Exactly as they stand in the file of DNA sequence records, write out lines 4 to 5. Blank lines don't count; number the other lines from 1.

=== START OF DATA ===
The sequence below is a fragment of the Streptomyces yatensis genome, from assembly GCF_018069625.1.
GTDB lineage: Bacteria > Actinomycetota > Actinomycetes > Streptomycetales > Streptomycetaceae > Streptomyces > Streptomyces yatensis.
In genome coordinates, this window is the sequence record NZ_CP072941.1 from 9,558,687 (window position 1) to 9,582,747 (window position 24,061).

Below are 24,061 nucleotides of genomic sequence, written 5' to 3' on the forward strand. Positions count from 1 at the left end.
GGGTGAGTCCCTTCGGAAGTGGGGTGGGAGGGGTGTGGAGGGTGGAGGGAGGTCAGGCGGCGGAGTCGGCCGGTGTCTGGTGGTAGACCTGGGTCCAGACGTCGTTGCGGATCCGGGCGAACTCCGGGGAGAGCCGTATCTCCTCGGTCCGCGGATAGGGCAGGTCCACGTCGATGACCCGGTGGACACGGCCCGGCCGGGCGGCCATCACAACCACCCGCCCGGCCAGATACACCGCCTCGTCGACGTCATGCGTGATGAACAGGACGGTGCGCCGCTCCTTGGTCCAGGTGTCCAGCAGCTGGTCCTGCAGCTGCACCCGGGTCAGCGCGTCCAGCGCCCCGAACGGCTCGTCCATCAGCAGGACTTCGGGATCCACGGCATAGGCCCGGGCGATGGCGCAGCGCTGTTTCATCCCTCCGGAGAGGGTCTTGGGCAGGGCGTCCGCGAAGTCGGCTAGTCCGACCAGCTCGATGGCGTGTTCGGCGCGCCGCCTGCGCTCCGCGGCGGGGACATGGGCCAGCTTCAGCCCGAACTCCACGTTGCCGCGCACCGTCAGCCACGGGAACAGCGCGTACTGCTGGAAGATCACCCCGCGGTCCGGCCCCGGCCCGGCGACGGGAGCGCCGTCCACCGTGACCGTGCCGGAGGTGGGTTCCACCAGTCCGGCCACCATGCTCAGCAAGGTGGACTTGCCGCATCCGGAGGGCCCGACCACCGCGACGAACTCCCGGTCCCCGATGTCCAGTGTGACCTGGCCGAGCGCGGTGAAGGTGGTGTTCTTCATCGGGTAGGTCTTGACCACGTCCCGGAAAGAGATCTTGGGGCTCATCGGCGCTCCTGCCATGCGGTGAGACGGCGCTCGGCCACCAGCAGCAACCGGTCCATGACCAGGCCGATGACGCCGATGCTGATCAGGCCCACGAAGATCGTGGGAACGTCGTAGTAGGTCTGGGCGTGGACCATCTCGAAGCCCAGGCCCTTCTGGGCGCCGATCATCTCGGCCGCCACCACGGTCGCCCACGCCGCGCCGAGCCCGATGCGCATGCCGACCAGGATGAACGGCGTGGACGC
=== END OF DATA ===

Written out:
Below are 24,061 nucleotides of genomic sequence, written 5' to 3' on the forward strand. Positions count from 1 at the left end.
GGGTGAGTCCCTTCGGAAGTGGGGTGGGAGGGGTGTGGAGGGTGGAGGGAGGTCAGGCGGCGGAGTCGGCCGGTGTCTGGTGGTAGACCTGGGTCCAGACGTCGTTGCGGATCCGGGCGAACTCCGGGGAGAGCCGTATCTCCTCGGTCCGCGGATAGGGCAGGTCCACGTCGATGACCCGGTGGACACGGCCCGGCCGGGCGGCCATCACAACCACCCGCCCGGCCAGATACACCGCCTCGTCGACGTCATGCGTGATGAACAGGACGGTGCGCCGCTCCTTGGTCCAGGTGTCCAGCAGCTGGTCCTGCAGCTGCACCCGGGTCAGCGCGTCCAGCGCCCCGAACGGCTCGTCCATCAGCAGGACTTCGGGATCCACGGCATAGGCCCGGGCGATGGCGCAGCGCTGTTTCATCCCTCCGGAGAGGGTCTTGGGCAGGGCGTCCGCGAAGTCGGCTAGTCCGACCAGCTCGATGGCGTGTTCGGCGCGCCGCCTGCGCTCCGCGGCGGGGACATGGGCCAGCTTCAGCCCGAACTCCACGTTGCCGCGCACCGTCAGCCACGGGAACAGCGCGTACTGCTGGAAGATCACCCCGCGGTCCGGCCCCGGCCCGGCGACGGGAGCGCCGTCCACCGTGACCGTGCCGGAGGTGGGTTCCACCAGTCCGGCCACCATGCTCAGCAAGGTGGACTTGCCGCATCCGGAGGGCCCGACCACCGCGACGAACTCCCGGTCCCCGATGTCCAGTGTGACCTGGCCGAGCGCGGTGAAGGTGGTGTTCTTCATCGGGTAGGTCTTGACCACGTCCCGGAAAGAGATCTTGGGGCTCATCGGCGCTCCTGCCATGCGGTGAGACGGCGCTCGGCCACCAGCAGCAACCGGTCCATGACCAGGCCGATGACGCCGATGCTGATCAGGCCCACGAAGATCGTGGGAACGTCGTAGTAGGTCTGGGCGTGGACCATCTCGAAGCCCAGGCCCTTCTGGGCGCCGATCATCTCGGCCGCCACCACGGTCGCCCACGCCGCGCCGAGCCCGATGCGCATGCCGACCAGGATGAACGGCGTGGACGC